Riders traveling along Fourteenth Street corridor can catch a Metrobus on the 50s line. Along this route, you’ll notice over two dozen historic sites, which range from the impressive Tivoli Theatre in Columbia Heights to downtown’s iconic Willard Hotel. A majority of the sites along Fourteenth Street relate to the expansion of the federal workforce during the early to mid-twentieth century--and particularly the residential and commercial infrastructure that developed around it.
On the northern end of Fourteenth Street, you’ll notice many apartment buildings. The concentration of these buildings in the Brightwood neighborhood reflects the growth of the city’s streetcar lines and residential construction patterns during the interwar period. In Columbia Heights, you may notice a unique mix of urban and suburban housing stock, which is indicative of the area’s changing demographics over the last century. While it was originally one of the city’s most affluent neighborhoods, Columbia Heights’ popularity grew significantly during the 1920s and 1930s, which resulted in the construction of several large apartment buildings; some of these, including The Cavalier, Trinity Towers, The Olympia, and Clifton Terrace are featured on this route.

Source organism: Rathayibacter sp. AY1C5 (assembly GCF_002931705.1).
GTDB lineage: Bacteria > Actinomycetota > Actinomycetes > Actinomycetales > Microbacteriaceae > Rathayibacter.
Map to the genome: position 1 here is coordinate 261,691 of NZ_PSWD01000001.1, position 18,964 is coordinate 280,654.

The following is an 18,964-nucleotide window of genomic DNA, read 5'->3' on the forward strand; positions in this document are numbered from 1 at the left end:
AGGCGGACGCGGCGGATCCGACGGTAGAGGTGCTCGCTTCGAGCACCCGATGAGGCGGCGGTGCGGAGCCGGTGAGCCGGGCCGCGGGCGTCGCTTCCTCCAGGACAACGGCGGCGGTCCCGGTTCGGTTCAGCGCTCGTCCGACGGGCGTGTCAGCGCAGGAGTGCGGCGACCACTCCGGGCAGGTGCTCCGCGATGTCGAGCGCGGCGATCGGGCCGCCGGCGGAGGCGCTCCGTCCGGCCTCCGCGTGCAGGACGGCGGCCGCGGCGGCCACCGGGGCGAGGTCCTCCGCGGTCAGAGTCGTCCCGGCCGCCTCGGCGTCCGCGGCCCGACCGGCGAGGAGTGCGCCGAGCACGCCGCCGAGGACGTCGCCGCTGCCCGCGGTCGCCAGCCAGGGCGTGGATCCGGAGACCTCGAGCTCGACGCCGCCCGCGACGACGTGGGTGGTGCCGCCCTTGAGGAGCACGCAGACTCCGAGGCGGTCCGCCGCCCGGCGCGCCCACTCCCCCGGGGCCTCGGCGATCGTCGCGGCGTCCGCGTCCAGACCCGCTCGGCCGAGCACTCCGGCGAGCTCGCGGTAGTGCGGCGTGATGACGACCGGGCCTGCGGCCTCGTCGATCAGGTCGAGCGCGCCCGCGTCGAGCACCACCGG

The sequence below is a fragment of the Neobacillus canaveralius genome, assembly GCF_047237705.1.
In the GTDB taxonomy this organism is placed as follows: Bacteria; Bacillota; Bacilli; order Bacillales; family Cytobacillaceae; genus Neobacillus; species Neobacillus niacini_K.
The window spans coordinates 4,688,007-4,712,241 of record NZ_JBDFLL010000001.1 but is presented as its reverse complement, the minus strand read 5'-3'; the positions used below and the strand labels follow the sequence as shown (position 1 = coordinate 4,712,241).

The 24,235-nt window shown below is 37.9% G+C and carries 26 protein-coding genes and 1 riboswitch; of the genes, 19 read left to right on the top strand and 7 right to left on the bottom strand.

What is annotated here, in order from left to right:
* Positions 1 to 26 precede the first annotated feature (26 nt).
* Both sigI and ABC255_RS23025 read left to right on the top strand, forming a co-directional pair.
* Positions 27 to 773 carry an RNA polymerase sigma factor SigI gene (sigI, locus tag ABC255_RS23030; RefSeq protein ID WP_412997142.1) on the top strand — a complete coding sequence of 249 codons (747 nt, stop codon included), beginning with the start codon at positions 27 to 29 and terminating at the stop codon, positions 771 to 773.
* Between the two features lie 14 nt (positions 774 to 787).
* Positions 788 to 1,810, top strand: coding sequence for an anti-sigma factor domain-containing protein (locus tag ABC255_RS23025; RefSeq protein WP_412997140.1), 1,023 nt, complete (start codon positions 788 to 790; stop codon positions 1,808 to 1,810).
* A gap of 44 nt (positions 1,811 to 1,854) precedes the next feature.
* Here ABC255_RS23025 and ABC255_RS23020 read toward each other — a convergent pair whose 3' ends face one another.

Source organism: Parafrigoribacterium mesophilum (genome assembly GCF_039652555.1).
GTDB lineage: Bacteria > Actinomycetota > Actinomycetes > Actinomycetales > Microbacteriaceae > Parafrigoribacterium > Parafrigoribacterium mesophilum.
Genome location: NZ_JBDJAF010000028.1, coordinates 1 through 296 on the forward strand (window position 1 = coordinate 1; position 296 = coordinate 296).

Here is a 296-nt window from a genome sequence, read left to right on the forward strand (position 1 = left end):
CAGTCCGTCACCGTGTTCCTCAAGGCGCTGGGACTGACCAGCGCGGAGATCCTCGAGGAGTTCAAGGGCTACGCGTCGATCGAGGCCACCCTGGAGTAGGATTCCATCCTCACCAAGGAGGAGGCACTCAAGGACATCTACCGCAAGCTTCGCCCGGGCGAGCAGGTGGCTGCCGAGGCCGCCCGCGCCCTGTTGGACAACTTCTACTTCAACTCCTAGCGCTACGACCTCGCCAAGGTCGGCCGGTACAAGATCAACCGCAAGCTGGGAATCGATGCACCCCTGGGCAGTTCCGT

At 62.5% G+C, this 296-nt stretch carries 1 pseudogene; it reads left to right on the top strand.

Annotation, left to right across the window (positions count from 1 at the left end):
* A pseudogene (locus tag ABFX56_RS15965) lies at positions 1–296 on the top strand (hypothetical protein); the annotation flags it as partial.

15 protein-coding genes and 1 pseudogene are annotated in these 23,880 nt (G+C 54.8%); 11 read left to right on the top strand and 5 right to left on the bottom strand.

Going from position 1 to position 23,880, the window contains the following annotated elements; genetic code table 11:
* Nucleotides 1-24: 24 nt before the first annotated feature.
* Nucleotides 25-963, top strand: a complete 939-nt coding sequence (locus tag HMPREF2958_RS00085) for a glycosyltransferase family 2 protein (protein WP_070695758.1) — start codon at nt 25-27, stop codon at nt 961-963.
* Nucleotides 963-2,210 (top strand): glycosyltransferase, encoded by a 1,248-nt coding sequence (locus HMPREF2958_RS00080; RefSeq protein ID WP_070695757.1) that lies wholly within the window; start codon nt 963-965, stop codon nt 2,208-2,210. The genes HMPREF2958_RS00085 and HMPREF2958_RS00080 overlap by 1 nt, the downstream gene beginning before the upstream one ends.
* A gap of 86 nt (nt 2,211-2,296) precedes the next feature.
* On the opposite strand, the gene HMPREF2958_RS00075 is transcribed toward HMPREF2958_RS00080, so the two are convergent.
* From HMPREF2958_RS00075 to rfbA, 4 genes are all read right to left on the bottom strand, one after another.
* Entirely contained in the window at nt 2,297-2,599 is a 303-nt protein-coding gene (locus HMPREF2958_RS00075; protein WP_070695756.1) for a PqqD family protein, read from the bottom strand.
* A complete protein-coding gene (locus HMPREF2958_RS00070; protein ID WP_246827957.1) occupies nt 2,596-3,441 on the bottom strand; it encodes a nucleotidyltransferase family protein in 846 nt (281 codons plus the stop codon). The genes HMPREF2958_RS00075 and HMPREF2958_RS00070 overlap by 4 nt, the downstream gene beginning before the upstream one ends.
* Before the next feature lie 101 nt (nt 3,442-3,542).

Further south, a densely packed assortment of hotels and office buildings characterize the area. For example, the Willard Hotel, an imposing Beaux Arts building at the northwest corner of Pennsylvania Avenue and Fourteenth Street, is a well-known establishment. Opposite the Willard, the District Building houses DC’s local government, including the municipal offices. Renamed the Wilson Building in 1994, it is a beautiful Neoclassical Beaux Arts style office building constructed in the first decade of the twentieth century; its smaller scale distinguishes it from other, less ornate, Federal Triangle buildings, the bulk of which were designed between 1928 and 1938.
This tour hopes to draw your attention to the hidden gems along your daily commute or your trip from one historic site to the next. Start at the historic site that’s closest to you! If you're traveling south on routes 52/54, click “Next” to follow along. If you're traveling north, click “Previous.”